My sister has grown up, in the bloom of youth, in brightly-coloured flared trousers, wearing radiant lipstick. Sparks fly in the sun. Quite different from me. But I can't help doting on her, not to say those in love with her.
That girl, a flaming red flower that seems to burn, still needs the sense of security. A hippie on the outside, yet so tender, delicate. Her partners constantly shifted like on a running-horse lantern. No need for her to tell me that, as I always know. Unexpectedly, she messaged, 'Aha, like it or not, accompany matters.' It's been a long time since we last met, yet I could imagine her with her wide smile.
Smiling, I might as well reply, 'this time, I hope it's long-lasting.' (How bamboos envy peach blossoms!)
Translated on 20th April 2020
Peach blossoms are the flowers of love in Chinese culture. However, as peach blossoms are easy to wither and fall, they doesn't necessarily represent 'true love' like red roses in Western culture. Thus the idiom 'I wish you luck of peach blossoms', which means 'I wish you have pleasant love affairs', is not always welcomed, and is probably used in a humorous way.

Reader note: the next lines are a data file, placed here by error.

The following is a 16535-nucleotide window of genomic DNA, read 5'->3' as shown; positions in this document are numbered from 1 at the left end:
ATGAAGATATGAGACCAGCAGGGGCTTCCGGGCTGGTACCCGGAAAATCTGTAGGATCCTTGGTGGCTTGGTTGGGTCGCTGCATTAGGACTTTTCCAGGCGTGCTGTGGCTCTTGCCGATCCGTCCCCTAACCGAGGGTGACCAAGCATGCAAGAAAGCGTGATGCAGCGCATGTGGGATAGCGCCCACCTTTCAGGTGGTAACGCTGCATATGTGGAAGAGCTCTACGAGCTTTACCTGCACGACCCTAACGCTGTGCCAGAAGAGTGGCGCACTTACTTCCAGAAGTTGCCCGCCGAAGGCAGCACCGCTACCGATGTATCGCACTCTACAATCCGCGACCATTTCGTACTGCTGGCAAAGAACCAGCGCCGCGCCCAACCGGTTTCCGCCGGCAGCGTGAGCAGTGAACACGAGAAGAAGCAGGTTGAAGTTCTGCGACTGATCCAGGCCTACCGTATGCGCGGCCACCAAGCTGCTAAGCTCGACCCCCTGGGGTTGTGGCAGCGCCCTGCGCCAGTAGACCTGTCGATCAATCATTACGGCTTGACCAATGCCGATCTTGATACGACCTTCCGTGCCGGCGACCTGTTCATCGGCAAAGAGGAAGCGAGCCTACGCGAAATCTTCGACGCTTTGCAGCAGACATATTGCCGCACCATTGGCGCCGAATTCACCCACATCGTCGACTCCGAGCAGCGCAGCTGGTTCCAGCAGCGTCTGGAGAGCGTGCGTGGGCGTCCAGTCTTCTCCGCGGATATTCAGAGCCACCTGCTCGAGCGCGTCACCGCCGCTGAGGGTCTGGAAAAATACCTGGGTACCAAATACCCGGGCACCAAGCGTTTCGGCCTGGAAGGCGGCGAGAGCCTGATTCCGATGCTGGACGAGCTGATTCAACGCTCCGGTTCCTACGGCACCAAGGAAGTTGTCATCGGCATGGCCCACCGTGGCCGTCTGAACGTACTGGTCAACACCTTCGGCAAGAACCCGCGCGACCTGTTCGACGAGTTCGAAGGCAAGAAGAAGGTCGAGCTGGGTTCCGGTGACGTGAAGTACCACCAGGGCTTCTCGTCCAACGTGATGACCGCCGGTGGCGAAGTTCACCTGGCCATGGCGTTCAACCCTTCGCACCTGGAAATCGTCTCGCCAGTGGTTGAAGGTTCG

Compared to the soft, light, fragile peach blossoms, bamboos are evergreen, pliable and versatile. Nowadays bamboos may be mostly known as the food of pandas, while traditionally they are typical subjects of literati painting in black ink, standing for modesty, uprightness and perseverance.
I feel close with the bamboos since childhood as I see them everywhere: in my house full of bamboo wares, in the hills where we grub out bamboo shoots, in the poems that grow up with me. Another image of bamboos is indelible for me: Ch'ung-ho Chang Frankel, a well-bred talented poet and calligrapher who brought nothing but ink, inkstone and brushes with her when immigrating to America, planted bamboos in her backyard where she sang Kun Opera.
21st April 2020